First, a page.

How to Make a Finance Chart

Two Methods:Using a Spreadsheet Program

A finance chart is a visual way to organize stock prices or other financial data to show progress over time for purposes of analysis. Different kinds of finance charts exist, such as candlestick, line, "point and figure" or bar charts, each of which may use different data to display results. Programs that may already be on your computer -- such as spreadsheet software -- can be used to create a finance chart. Websites focused on finances or stocks can also create finance charts for stocks or mutual funds. Here are some ways to make a finance chart.

Method 1
Using a Spreadsheet Program

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    Prepare financial data for your chart, if necessary. It may need to be organized a certain way to be properly charted.
    • In Microsoft Excel, arrange stock names in the rows of a spreadsheet. Label columns "High," "Low," and "Close" to chart these three daily price points.
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    Open a new file in your spreadsheet program.
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    Click on the program's option to create a chart. Look for this option's small bar graph image in the program's toolbar. In Microsoft Excel, charts can also be created through its Chart Wizard.
    • Use your program's Help section or online support to help you find this option, if necessary.
    • Follow any subsequent steps in the program to set up your chart.
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    Import financial data to the spreadsheet program's chart. This data generally comes from another spreadsheet file or a database program.
    • Browse to the location of your data file. Select the file and choose to import its data into the chart as directed by your software program.

Method 2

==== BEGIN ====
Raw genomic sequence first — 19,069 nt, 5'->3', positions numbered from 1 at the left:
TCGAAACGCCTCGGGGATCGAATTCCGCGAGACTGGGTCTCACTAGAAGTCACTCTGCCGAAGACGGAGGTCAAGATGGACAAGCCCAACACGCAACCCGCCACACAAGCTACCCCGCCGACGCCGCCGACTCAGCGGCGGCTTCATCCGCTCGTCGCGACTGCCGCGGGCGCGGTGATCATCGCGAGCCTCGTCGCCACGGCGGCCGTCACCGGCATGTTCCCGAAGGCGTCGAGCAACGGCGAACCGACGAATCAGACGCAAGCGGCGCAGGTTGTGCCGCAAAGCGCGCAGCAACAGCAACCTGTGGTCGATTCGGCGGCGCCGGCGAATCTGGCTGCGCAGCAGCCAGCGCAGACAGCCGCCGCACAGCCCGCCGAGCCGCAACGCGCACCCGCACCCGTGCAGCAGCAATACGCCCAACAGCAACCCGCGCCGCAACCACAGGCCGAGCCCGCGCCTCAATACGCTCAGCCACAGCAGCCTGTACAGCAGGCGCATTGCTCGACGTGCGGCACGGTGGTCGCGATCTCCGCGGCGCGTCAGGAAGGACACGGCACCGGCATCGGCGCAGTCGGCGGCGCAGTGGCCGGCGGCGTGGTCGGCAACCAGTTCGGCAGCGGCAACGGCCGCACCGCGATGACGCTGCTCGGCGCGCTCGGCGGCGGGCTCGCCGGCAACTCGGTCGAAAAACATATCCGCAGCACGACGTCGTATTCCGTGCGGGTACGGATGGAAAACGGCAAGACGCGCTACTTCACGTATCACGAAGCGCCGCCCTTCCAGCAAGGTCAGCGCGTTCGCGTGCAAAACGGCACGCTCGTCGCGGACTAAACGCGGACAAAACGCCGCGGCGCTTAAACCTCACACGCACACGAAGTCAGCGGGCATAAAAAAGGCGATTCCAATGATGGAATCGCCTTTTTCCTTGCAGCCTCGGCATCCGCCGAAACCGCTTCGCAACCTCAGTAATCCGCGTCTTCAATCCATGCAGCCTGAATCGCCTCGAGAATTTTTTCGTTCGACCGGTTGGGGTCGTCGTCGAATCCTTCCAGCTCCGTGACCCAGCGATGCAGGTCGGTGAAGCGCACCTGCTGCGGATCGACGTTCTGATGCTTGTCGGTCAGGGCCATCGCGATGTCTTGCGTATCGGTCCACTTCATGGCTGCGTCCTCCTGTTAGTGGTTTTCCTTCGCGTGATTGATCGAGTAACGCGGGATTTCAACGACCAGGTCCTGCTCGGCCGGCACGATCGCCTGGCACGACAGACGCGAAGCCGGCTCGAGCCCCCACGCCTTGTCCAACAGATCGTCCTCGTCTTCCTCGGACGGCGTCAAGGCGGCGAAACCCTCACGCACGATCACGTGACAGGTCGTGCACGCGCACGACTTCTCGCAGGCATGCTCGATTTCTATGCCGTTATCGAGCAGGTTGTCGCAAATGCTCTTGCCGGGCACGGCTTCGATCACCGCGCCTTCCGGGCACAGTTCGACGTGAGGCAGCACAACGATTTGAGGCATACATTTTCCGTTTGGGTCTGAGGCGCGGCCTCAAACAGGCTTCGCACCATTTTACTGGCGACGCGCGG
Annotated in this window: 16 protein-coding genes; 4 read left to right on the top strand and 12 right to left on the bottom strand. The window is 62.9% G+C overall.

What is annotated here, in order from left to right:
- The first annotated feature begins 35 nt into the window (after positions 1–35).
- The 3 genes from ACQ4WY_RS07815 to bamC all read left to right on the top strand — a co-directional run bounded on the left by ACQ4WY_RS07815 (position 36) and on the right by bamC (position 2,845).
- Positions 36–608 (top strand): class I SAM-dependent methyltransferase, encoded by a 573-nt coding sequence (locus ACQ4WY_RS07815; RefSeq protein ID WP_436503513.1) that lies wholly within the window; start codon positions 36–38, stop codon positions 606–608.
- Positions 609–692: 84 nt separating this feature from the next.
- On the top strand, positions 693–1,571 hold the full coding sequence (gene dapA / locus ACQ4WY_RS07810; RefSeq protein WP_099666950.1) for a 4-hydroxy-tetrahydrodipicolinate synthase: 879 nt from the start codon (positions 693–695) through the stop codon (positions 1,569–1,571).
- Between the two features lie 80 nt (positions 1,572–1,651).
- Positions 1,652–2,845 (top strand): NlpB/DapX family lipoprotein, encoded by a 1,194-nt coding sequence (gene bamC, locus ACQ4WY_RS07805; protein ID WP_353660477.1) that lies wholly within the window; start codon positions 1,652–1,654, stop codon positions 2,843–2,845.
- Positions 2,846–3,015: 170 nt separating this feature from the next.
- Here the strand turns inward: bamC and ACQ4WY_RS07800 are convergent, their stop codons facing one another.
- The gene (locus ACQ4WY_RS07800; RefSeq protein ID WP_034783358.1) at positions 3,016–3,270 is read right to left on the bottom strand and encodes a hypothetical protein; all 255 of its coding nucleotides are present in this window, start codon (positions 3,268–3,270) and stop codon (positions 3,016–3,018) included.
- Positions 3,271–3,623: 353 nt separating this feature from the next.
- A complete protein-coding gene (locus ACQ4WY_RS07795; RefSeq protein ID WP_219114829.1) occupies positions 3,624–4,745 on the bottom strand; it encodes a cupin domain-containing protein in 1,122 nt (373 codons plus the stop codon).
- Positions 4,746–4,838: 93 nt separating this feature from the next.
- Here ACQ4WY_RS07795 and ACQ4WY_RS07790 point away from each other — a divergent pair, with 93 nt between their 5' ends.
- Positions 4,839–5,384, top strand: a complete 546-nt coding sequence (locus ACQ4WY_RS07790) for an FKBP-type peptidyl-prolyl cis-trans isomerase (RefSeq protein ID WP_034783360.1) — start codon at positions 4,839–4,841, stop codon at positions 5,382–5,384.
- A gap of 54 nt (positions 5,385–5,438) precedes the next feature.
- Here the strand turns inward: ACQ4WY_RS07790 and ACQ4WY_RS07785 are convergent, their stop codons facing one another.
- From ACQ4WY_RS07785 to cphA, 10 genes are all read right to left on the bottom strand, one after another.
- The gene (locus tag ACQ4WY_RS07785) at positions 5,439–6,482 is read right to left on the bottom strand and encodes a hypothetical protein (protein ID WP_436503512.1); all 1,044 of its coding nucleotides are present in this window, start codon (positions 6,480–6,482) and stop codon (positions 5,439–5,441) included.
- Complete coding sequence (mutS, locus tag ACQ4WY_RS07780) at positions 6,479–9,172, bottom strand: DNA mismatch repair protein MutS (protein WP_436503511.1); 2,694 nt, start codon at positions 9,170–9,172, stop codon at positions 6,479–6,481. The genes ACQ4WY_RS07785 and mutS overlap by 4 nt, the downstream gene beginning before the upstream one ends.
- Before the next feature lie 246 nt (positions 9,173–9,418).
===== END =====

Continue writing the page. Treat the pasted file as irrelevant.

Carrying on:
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    Open your browser. Navigate to a financial website that lets you create charts, such as Yahoo! Finance or
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    Type in a ticker symbol for a stock or mutual fund in the website's search box. The ticker is a unique string of three or four letters, usually a form of the company's name, to identify its stock as it is traded in the financial market.
    • Check the stock listings online or in a newspaper to verify the ticker symbol, if necessary.
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    Click on the website's appropriate link to create a finance chart for that stock or fund. The website should create the chart with data for you to view and change as necessary.
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    Modify the chart's settings, if desired. Use the website's appropriate menus or other navigation to make changes, such as for the chart type or time period.
    • A bar chart displays the high, low, and closing prices of stocks. It may also display opening prices if that data is available. The high and low prices are plotted and connected by a vertical line. The closing price is represented by a horizontal line that crosses its respective vertical line. If opening prices are shown, the closing price for each stock or fund is displayed as a short horizontal line that goes to the right of the vertical line while the opening price extends to the left.
    • A candlestick chart displays black or white columns resembling candlesticks that indicate changes in the stock prices. The open, close, high, and low prices are plotted on the chart. The open and close prices are connected to form a rectangle. These are shaded black if the open price was higher than the close price. The boxes are left clear or white if the close price was higher than the open.
    • A line chart shows only the closing prices from day to day.
    • "Point and figure" charts are not based on time periods but give a filtered view of how stock prices have fluctuated during trading. These charts only record when prices have risen or fallen to a certain level. Xs and Os respectively designate prices that rose or fell.
    • Finance charts can show time periods ranging from minutes to months.


  • Contact your database administrator if you need assistance importing financial information.

Things You'll Need

  • Financial data
  • Spreadsheet program
  • Database program
  • Financial website
  • Stock or mutual fund ticker symbol(s)
  • Online stock or mutual fund listings
  • Newspaper

Article Info

Categories: Budgeting